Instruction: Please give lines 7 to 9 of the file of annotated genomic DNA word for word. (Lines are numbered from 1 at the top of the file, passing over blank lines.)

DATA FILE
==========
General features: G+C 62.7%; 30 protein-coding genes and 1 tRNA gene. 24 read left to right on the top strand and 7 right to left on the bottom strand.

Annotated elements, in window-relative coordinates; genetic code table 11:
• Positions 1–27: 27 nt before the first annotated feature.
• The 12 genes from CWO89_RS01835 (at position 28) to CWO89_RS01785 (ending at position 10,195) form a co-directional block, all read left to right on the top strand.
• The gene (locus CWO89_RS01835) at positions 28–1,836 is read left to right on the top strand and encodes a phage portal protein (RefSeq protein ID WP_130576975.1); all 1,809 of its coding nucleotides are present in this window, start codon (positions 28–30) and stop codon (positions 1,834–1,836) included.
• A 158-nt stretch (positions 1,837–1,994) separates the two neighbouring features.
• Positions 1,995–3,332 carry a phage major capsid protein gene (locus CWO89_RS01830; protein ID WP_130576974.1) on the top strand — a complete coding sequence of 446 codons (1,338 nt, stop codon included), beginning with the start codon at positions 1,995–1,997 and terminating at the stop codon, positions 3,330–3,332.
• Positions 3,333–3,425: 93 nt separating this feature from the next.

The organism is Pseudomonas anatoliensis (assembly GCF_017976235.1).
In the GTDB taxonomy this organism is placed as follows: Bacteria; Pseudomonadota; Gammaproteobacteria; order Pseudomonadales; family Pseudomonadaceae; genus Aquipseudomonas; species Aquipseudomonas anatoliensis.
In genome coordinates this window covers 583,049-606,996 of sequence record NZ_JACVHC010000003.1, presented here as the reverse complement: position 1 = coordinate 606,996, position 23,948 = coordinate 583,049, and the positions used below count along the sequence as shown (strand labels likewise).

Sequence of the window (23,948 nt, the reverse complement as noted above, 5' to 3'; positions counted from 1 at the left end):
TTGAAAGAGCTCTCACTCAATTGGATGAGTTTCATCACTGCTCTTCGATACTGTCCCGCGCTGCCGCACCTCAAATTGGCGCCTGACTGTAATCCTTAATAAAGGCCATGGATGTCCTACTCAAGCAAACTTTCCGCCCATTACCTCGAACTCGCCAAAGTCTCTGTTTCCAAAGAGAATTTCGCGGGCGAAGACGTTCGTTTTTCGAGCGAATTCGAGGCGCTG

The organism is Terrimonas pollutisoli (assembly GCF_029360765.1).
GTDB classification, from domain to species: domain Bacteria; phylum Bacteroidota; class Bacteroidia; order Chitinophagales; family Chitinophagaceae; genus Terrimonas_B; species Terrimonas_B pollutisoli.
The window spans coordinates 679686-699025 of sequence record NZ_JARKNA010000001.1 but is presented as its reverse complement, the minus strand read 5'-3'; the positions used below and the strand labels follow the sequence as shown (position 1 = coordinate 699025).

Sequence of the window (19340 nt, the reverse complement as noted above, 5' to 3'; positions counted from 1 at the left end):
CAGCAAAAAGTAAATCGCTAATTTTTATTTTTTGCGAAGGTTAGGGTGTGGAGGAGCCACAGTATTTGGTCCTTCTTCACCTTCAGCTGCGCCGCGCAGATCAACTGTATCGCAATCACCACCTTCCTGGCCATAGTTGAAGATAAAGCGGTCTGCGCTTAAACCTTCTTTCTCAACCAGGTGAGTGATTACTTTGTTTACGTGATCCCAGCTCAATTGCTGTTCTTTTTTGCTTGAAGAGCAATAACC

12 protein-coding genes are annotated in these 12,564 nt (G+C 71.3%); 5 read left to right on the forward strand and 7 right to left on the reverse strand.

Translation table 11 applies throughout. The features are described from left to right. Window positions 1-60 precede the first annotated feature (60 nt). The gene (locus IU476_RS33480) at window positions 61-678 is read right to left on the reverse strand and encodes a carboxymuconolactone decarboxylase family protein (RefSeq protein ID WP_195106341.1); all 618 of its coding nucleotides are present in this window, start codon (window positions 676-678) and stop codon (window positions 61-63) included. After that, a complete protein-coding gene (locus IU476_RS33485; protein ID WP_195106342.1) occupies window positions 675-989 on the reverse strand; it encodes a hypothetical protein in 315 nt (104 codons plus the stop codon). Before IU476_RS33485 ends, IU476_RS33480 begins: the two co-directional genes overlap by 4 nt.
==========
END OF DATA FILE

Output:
• Positions 1,995–3,332 carry a phage major capsid protein gene (locus CWO89_RS01830; protein ID WP_130576974.1) on the top strand — a complete coding sequence of 446 codons (1,338 nt, stop codon included), beginning with the start codon at positions 1,995–1,997 and terminating at the stop codon, positions 3,330–3,332.
• Positions 3,333–3,425: 93 nt separating this feature from the next.

The organism is Pseudomonas anatoliensis (assembly GCF_017976235.1).